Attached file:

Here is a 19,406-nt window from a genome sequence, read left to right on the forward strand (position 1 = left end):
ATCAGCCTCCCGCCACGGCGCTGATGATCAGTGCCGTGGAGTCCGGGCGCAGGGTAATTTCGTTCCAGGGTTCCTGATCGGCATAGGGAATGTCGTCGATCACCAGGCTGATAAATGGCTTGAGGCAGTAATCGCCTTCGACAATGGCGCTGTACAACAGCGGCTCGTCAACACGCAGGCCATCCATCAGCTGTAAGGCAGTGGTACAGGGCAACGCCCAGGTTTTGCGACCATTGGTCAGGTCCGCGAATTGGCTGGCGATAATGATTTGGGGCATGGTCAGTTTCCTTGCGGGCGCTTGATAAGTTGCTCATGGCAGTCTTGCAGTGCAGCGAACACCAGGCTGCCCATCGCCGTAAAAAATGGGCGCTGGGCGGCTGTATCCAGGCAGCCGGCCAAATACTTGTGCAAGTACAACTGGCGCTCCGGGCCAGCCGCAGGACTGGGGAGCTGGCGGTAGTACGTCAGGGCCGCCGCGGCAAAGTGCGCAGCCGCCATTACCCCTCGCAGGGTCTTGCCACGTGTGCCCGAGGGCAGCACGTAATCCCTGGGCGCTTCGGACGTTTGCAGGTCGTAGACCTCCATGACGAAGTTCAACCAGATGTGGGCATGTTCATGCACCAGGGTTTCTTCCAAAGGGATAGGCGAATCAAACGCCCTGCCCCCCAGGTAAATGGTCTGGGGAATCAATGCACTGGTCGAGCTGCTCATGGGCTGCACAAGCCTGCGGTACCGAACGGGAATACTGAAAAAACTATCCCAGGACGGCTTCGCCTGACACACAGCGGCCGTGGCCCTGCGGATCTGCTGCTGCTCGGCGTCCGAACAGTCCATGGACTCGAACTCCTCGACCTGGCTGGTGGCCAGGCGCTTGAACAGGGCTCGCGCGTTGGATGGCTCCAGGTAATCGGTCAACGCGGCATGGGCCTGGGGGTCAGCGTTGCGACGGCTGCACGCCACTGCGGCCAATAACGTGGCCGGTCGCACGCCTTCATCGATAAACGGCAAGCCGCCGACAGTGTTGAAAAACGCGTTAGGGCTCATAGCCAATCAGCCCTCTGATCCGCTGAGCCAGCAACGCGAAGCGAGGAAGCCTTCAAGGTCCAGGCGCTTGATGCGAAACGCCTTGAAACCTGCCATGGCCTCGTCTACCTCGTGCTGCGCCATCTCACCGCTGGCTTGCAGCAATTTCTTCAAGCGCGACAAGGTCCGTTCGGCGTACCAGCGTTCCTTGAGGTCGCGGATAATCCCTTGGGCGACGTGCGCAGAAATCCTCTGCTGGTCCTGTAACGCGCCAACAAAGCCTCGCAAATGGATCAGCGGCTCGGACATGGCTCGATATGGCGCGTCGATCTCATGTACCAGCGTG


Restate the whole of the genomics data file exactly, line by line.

Here is a 19,406-nt window from a genome sequence, read left to right on the forward strand (position 1 = left end):
ATCAGCCTCCCGCCACGGCGCTGATGATCAGTGCCGTGGAGTCCGGGCGCAGGGTAATTTCGTTCCAGGGTTCCTGATCGGCATAGGGAATGTCGTCGATCACCAGGCTGATAAATGGCTTGAGGCAGTAATCGCCTTCGACAATGGCGCTGTACAACAGCGGCTCGTCAACACGCAGGCCATCCATCAGCTGTAAGGCAGTGGTACAGGGCAACGCCCAGGTTTTGCGACCATTGGTCAGGTCCGCGAATTGGCTGGCGATAATGATTTGGGGCATGGTCAGTTTCCTTGCGGGCGCTTGATAAGTTGCTCATGGCAGTCTTGCAGTGCAGCGAACACCAGGCTGCCCATCGCCGTAAAAAATGGGCGCTGGGCGGCTGTATCCAGGCAGCCGGCCAAATACTTGTGCAAGTACAACTGGCGCTCCGGGCCAGCCGCAGGACTGGGGAGCTGGCGGTAGTACGTCAGGGCCGCCGCGGCAAAGTGCGCAGCCGCCATTACCCCTCGCAGGGTCTTGCCACGTGTGCCCGAGGGCAGCACGTAATCCCTGGGCGCTTCGGACGTTTGCAGGTCGTAGACCTCCATGACGAAGTTCAACCAGATGTGGGCATGTTCATGCACCAGGGTTTCTTCCAAAGGGATAGGCGAATCAAACGCCCTGCCCCCCAGGTAAATGGTCTGGGGAATCAATGCACTGGTCGAGCTGCTCATGGGCTGCACAAGCCTGCGGTACCGAACGGGAATACTGAAAAAACTATCCCAGGACGGCTTCGCCTGACACACAGCGGCCGTGGCCCTGCGGATCTGCTGCTGCTCGGCGTCCGAACAGTCCATGGACTCGAACTCCTCGACCTGGCTGGTGGCCAGGCGCTTGAACAGGGCTCGCGCGTTGGATGGCTCCAGGTAATCGGTCAACGCGGCATGGGCCTGGGGGTCAGCGTTGCGACGGCTGCACGCCACTGCGGCCAATAACGTGGCCGGTCGCACGCCTTCATCGATAAACGGCAAGCCGCCGACAGTGTTGAAAAACGCGTTAGGGCTCATAGCCAATCAGCCCTCTGATCCGCTGAGCCAGCAACGCGAAGCGAGGAAGCCTTCAAGGTCCAGGCGCTTGATGCGAAACGCCTTGAAACCTGCCATGGCCTCGTCTACCTCGTGCTGCGCCATCTCACCGCTGGCTTGCAGCAATTTCTTCAAGCGCGACAAGGTCCGTTCGGCGTACCAGCGTTCCTTGAGGTCGCGGATAATCCCTTGGGCGACGTGCGCAGAAATCCTCTGCTGGTCCTGTAACGCGCCAACAAAGCCTCGCAAATGGATCAGCGGCTCGGACATGGCTCGATATGGCGCGTCGATCTCATGTACCAGCGTG